An 18% Fall In Earnings For National Grid plc

When we got a look at full-year figures from National Grid (LSE: NG) (NYSE: NGG.US) on 15 May, it was all pretty much bang on expectations. But then, with the energy supply business having such a clear forward view of charges and prices, it is one of the easiest to forecast.

So, after a 15% rise in earnings per share (EPS) for the year ended March 2014, which followed on from a 16% gain the year before, what’s on the cards for the coming year?

Slipping back

ngWell, there’s a bit of retrenchment on the cards right now, with City analysts forecasting an 18% drop in EPS to 54.5p. That’s slightly ahead of the 53.8p they were predicting six months ago, so they’re presumably pleased with National Grid’s cost-saving measures as they have become apparent, but a year ago the same pundits were suggesting EPS of 57p.

Dividend forecasts have followed a similar pattern — 12 months ago the consensus was for 44p per share, but that dropped to 43.4p by six months ago and it’s stayed pretty much at that level since.

Such a payment would represent a yield of 4.9% on the current 890p share price, and that continues a falling-yield trend — from 6.2% in 2012, to 5.3% in 2013 and down to 5.1% for the year just ended.

Nice dividends

But the dividend itself has been steadily growing, by 3 to 4% per year for the past couple of years, which means the yield is dropping for the best of reasons — the share price is rising nicely.

Over the past year we’ve seen National Grid shares gain 12% while the FTSE 100 has only managed around 3%. And over five years, we’re looking at 65% against 52%. So, a share price that’s beating the FTSE and a dividend that’s rising faster than inflation — you can see why National Grid is considered such a safe investment.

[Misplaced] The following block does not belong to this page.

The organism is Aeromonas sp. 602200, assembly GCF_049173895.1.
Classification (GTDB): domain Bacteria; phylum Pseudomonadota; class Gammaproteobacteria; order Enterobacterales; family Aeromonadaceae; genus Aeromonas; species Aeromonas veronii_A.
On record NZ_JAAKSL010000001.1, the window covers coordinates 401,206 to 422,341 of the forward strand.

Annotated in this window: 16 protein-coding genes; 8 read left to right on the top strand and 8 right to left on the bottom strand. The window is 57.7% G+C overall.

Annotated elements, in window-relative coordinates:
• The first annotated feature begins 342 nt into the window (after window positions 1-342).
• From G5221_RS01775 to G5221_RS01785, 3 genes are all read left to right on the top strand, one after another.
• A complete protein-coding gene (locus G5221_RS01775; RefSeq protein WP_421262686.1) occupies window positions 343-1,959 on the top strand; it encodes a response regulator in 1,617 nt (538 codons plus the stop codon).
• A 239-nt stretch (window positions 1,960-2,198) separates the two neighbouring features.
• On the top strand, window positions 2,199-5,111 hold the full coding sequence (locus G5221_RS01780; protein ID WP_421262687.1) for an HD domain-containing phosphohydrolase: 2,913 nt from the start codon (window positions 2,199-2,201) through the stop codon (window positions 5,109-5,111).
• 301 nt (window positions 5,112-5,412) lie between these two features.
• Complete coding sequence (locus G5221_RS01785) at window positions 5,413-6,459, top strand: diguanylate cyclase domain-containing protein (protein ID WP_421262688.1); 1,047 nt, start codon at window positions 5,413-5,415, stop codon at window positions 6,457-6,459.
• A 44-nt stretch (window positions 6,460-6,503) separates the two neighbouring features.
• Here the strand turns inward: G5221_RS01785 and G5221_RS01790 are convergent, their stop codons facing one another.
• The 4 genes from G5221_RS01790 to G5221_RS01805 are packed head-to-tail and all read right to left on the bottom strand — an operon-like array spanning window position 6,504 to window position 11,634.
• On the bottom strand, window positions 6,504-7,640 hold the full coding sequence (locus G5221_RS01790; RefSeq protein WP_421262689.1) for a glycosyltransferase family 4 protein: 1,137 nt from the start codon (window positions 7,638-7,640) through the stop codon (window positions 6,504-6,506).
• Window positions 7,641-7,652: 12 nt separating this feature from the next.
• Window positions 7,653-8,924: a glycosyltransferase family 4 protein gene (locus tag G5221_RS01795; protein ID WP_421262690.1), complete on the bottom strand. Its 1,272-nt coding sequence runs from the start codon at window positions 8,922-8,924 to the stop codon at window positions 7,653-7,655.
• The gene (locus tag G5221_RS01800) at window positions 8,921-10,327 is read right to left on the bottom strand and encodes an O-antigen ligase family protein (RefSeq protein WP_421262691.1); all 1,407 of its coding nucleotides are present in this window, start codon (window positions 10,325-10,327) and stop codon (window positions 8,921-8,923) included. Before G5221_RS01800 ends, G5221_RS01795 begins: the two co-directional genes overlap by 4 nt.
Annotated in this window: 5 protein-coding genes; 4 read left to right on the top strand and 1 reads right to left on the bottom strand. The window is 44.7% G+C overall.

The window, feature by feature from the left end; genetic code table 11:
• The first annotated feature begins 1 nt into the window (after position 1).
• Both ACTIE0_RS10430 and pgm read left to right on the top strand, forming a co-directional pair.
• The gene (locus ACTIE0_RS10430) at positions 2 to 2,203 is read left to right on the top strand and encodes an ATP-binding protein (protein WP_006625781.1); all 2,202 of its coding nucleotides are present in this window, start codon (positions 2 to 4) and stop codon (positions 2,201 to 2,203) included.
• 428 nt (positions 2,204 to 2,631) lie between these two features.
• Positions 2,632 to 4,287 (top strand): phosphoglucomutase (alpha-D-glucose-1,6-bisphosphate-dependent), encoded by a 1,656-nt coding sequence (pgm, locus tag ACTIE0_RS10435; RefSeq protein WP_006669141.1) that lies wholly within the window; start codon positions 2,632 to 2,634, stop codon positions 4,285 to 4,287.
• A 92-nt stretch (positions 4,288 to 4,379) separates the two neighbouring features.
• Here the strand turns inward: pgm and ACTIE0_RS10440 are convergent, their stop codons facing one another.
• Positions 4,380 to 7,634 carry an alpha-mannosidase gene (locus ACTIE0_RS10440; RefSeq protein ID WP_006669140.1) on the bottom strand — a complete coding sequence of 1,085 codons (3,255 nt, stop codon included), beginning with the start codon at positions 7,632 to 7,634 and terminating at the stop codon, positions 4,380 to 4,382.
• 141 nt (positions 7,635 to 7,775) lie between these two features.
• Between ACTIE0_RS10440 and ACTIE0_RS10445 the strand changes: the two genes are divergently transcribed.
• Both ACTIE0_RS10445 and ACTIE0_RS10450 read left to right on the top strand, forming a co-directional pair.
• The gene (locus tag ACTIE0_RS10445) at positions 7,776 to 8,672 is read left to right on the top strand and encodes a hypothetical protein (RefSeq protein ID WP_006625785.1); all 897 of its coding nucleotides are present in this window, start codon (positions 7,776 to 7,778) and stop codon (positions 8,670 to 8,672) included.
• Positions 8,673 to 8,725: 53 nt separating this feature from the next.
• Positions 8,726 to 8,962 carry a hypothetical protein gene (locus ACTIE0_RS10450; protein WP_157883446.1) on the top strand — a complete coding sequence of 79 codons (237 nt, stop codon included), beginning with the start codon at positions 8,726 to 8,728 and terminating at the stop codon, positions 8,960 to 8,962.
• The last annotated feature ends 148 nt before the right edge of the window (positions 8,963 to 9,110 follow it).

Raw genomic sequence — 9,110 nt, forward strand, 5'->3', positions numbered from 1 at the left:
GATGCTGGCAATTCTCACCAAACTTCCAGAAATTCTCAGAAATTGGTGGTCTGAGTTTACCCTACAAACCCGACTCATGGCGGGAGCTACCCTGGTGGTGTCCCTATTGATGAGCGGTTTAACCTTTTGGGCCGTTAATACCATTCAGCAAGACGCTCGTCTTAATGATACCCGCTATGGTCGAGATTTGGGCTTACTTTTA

But with falling earnings expected this year, what’s the future looking like?

Along with those results, the firm told us that its “long term growth prospects remain strong“, with the UK heading for a decade of new investment in new generating capacity.  The first new capacity auctions should be held later this year, with National Grid seeing significant opportunities.

And in the US, there’s growing demand for cheaper fuels like natural gas, which should also provide expansion possibilities.

Should we buy?

Between next year’s expected EPS fall and as-yet unquantifiable longer-term growth potential, the City’s analysts are split. We have four out of 18 rating National Grid a Strong Buy with four on Strong Sell. Of the rest, two say we should Buy while the remaining eight are sitting on the Hold fence.

But while interest rates remain low, National Grid’s 5% dividends look attractive.

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Alan does not own any shares in National Grid.